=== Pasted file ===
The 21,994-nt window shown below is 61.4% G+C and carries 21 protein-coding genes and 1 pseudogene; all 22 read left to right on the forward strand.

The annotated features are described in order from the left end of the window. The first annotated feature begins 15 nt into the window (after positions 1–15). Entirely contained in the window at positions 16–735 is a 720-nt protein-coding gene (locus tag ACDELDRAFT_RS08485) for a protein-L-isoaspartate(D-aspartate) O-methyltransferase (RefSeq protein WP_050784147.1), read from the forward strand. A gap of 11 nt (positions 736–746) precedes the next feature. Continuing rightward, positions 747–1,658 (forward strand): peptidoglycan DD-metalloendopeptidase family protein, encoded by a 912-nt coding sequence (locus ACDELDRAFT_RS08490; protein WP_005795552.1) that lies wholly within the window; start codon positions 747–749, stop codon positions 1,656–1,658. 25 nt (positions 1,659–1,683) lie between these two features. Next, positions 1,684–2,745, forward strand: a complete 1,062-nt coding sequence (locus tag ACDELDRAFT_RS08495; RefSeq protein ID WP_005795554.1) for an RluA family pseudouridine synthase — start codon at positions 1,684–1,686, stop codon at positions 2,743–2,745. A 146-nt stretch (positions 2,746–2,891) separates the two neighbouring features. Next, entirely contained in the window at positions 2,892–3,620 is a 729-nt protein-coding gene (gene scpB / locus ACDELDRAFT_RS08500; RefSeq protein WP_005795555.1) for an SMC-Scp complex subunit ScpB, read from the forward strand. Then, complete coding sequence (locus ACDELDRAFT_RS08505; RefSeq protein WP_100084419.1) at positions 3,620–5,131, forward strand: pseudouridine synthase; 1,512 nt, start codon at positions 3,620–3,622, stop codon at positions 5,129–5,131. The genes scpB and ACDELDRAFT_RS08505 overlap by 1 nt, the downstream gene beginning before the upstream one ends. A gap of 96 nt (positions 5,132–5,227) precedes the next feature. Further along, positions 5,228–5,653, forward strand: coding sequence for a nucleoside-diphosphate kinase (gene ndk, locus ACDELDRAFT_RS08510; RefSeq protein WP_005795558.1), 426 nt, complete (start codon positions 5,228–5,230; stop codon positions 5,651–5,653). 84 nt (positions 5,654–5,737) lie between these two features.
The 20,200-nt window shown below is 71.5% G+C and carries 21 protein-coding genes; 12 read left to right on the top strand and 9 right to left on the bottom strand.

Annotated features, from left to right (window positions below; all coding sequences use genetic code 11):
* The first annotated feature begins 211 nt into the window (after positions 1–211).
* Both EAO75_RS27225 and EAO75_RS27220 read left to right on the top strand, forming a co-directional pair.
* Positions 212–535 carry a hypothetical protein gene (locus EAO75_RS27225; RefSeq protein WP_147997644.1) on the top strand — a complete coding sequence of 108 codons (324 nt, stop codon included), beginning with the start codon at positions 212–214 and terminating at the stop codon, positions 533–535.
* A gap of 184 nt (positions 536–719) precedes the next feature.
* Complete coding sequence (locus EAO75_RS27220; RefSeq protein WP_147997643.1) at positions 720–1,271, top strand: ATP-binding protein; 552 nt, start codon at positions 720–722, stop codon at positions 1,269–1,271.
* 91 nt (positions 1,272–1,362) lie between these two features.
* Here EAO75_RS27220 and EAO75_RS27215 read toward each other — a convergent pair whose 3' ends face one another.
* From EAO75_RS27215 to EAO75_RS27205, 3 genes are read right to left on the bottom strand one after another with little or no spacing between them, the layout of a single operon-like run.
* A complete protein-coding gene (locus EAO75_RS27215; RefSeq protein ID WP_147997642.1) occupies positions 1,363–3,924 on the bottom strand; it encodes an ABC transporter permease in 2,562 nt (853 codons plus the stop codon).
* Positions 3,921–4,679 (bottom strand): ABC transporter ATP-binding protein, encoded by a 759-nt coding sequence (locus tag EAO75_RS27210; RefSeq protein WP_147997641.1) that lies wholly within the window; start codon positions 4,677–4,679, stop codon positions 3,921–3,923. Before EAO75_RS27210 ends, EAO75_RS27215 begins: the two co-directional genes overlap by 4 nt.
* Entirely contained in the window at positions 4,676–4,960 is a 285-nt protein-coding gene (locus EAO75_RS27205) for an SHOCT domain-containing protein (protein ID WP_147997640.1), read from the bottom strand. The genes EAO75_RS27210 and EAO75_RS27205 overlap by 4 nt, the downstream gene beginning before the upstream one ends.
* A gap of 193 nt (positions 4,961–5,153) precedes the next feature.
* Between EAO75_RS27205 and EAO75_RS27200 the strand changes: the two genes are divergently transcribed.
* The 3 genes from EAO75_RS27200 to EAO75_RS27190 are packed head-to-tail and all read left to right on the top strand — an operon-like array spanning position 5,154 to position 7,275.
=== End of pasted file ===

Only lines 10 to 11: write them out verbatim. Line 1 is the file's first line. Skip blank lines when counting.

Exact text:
* 91 nt (positions 1,272–1,362) lie between these two features.
* Here EAO75_RS27220 and EAO75_RS27215 read toward each other — a convergent pair whose 3' ends face one another.